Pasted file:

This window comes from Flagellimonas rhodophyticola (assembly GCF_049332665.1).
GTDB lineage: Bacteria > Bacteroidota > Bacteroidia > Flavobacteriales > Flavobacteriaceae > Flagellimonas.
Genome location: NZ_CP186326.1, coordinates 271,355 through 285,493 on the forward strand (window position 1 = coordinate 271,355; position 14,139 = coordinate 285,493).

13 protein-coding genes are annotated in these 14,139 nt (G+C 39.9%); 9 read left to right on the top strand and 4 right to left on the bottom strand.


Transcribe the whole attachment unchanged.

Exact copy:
This window comes from Flagellimonas rhodophyticola (assembly GCF_049332665.1).
GTDB lineage: Bacteria > Bacteroidota > Bacteroidia > Flavobacteriales > Flavobacteriaceae > Flagellimonas.
Genome location: NZ_CP186326.1, coordinates 271,355 through 285,493 on the forward strand (window position 1 = coordinate 271,355; position 14,139 = coordinate 285,493).

13 protein-coding genes are annotated in these 14,139 nt (G+C 39.9%); 9 read left to right on the top strand and 4 right to left on the bottom strand.